MUSIC REVIEW | The Germs – GI (1979)


I’ve always been a little wary of The Germs. I love punk rock. I especially love Californian punk rock. And The Germs are one of the most revered of the early days of that scene. They were only together for a few years, and they only made one studio album before the suicide of singer Darby Crash. But their legend only grew in the years following. That’s what makes me wary. Is the music that good, or has the legend simply taken on a life of its own? Is their one and only studio album, GI, actually any good?

The first surprise is how slick it is. I’ve read about the band a bit over the years, and I remember them being a major part of the documentary The Downfall of Western Civilization. And what I remember most, is how shambolic they were. But the opening trifecta of What We Do is Secret, Communist Eyes and Land of Treason is pretty tight, efficient stuff. It’s simple, balls to the wall, and effective.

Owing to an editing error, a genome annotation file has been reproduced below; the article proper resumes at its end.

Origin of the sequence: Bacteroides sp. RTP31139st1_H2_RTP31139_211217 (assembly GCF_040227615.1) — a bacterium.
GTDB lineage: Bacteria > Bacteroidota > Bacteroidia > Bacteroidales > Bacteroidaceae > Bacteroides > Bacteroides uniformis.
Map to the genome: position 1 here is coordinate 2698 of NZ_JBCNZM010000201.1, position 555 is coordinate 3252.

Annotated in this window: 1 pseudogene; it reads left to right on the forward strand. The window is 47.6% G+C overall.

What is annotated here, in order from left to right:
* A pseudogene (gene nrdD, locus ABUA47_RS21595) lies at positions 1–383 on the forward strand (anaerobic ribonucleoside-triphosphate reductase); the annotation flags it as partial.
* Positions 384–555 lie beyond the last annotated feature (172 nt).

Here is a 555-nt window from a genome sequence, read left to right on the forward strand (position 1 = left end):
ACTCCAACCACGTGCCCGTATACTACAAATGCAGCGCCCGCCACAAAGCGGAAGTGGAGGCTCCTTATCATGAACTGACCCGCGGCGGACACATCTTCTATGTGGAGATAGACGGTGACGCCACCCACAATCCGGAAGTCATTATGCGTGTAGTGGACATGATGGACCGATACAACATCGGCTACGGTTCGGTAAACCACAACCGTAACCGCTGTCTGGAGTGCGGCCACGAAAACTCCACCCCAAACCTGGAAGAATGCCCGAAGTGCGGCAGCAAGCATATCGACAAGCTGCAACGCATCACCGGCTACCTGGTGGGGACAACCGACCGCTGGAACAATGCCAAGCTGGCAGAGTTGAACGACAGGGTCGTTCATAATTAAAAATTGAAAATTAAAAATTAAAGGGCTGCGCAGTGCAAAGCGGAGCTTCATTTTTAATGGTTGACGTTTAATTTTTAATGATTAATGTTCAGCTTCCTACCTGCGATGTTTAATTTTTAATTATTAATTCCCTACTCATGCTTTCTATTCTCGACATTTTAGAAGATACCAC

Richie Dagger’s Crime and Strange Notes make me think a lot of the credit for this tightness belongs to future Nirvana and Foo Fighters guitarist, Pat Smear. Darby Crash’s antics and lyrics as a front man may have gained the notoriety for The Germs, but Smear’s guitar stood out more and more with each track.

The Germs and GI may have surprised me with their (relative) polish, but the narrow scope of their music is exactly what I expected. And that doesn’t have to be a bad thing. It just means you should know what you’re getting into. If you don’t like the first track or two, you might as well give up there. Because from opener What We Do is Secret, all the way through to closer Shut Down (Annihilation Man), GI is an exercise in finding what it does well, and doing that again and again and again.  OK, Shut Down tries something different with a blues swagger, but after 15 songs of same-same leading up to that, it’s too little, too late for anyone after real variation.

So, I’ve listened to GI. Does it justify their legacy, or prove my fear that the legend has grown to be much bigger and better than the band ever was? The answer is kind of in the middle. I liked GI. I really, really liked. And I can hear so many bands I love today being inspired by it. NOFX, the Vandals, Guttermouth all owe The Germs an obvious debt. But I also don’t know if they had another album in them. GI sounds like they were already kind of running on fumes. They were just especially potent fumes that were more than enough to propel one pretty great album.

The Germs

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